The dispute between Minneapolis officials and Caring and Sharing Hands appeared closer to resolution Friday after a meeting on the need to curb drug dealing and other issues at the downtown homeless shelter.

"I was happy I came here. I think there was some progress made," said Mary Jo Copeland after a two-hour meeting. City officials agreed that they don't plan to hold up the restaurant license needed for the facility's meals program.

City licensing officials summoned Mary Jo and Richard Copeland, who run the facility on N. 7th Street, to a licensing conference after documenting eight incidents of drug use or sales and seven more of other criminal activity on the property in the past year.

Mary Jo Copeland said she thinks the city now better understands the facility's security procedures. City officials agreed, but said they want better documentation of those plans, better sharing of information with police, and improved monitoring of security cameras.

"We're going to need some relentless follow-through on both sides," said Inspector Janee Harteau of the downtown police precinct.

Ricardo Cervantes, deputy director of licenses and consumer services, said the city plans to visit the center next week to look at security procedures. He said a revamped security plan will be reviewed in two weeks.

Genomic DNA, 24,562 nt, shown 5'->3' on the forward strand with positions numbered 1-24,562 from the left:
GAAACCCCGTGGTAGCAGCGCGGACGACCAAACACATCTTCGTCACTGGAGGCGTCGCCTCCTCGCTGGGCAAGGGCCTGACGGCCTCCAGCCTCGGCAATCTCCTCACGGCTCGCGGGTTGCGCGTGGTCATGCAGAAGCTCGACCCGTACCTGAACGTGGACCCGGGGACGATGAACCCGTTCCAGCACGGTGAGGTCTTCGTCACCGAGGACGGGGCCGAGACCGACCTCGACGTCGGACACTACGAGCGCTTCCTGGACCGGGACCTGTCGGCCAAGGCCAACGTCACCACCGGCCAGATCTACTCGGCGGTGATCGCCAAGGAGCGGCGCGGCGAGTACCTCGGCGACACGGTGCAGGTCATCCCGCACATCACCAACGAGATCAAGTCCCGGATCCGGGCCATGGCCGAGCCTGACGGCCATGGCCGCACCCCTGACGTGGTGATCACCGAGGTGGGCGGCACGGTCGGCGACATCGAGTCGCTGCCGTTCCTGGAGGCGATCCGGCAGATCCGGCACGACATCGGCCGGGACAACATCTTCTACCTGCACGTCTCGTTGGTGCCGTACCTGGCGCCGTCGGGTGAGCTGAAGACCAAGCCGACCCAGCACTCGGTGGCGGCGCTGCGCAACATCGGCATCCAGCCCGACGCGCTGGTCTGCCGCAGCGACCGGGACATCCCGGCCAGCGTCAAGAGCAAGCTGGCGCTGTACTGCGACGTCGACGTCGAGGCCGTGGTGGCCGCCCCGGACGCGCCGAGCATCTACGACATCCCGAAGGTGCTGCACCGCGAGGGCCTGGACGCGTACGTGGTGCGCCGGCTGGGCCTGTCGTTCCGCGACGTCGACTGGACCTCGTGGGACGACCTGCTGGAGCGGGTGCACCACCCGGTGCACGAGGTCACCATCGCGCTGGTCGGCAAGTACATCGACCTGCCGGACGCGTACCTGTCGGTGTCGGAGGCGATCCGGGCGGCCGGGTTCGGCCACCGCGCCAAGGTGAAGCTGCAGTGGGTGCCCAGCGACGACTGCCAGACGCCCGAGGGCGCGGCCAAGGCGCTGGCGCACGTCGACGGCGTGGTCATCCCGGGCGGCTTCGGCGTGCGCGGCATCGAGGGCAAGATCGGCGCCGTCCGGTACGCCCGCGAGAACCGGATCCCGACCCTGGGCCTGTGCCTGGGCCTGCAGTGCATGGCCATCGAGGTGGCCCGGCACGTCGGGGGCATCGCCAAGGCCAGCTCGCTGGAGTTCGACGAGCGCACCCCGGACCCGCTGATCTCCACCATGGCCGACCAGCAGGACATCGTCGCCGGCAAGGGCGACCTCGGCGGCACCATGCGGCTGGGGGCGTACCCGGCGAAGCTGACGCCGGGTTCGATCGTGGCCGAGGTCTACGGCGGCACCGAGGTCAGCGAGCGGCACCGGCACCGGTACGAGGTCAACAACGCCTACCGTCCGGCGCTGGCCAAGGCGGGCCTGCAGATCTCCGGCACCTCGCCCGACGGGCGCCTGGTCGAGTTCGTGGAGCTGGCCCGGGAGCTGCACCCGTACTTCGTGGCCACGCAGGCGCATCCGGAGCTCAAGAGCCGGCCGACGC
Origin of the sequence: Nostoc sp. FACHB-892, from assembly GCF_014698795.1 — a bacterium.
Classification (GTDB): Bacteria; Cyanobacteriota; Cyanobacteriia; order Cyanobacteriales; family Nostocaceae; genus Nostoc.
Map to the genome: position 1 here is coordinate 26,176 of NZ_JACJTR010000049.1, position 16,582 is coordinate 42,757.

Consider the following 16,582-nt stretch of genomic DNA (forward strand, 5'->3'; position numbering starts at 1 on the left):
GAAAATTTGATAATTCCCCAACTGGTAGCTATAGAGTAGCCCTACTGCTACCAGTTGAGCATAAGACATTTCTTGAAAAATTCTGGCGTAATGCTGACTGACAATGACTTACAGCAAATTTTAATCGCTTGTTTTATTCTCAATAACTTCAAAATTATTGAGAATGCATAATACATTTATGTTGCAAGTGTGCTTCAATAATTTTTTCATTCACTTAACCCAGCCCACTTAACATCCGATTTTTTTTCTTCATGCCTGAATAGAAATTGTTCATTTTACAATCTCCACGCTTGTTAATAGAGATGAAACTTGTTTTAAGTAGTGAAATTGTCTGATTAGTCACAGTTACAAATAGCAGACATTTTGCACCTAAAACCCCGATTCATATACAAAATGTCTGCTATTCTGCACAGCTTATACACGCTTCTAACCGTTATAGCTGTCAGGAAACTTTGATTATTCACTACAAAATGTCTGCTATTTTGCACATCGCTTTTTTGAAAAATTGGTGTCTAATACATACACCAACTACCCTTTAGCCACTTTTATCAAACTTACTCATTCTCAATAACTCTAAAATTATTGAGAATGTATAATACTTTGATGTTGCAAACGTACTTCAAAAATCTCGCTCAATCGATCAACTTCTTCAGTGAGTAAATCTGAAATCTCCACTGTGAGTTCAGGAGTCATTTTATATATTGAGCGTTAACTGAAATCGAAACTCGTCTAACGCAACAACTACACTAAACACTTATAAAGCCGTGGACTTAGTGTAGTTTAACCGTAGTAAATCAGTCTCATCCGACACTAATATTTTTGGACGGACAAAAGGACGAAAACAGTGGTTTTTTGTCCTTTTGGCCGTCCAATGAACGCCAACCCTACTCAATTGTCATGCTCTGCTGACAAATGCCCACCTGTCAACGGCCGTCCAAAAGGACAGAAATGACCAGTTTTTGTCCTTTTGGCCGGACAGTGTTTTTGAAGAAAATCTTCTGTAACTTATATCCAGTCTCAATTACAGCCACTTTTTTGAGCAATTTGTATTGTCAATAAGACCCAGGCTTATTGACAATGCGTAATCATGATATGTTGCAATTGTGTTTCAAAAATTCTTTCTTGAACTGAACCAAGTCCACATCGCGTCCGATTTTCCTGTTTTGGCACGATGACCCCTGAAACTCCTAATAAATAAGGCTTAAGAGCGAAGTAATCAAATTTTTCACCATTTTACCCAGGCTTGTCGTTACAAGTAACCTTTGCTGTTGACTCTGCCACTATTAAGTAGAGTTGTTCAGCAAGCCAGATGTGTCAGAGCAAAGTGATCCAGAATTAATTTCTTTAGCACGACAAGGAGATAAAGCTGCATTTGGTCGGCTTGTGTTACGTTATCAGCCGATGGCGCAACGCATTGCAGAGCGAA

The city early this month used its licensing leverage to summon the Copelands, saying that they failed to take corrective action over the past three years on widespread drug dealing inside and outside the facility and loitering that it called intimidating and sometimes violent. It said neighboring businesses complained of criminal activity, and the facility lacked a successful security plan.

Mary Jo Copeland responded by accusing the city of trying to get rid of the N. 7th Street homeless population in time for the opening of the Twins ballpark nearby. She complained that the city hadn't come by to view security procedures.

Licensing officials had amassed a five-page dossier of drug and other violations at and near Sharing and Caring Hands before the meeting.

One example of repeated drug violations came three months ago when an undercover informant purchased crack cocaine from a man sitting next to a security guard in the facility's cafe, according to police, who arrested the dealer. Police made an undercover buy there in recent days, according to Cervantes.

The Copelands had said that they employ three security guards and use security cameras to help police their facility. But the city said those efforts are insufficient.

Steve Brandt • 612-673-4438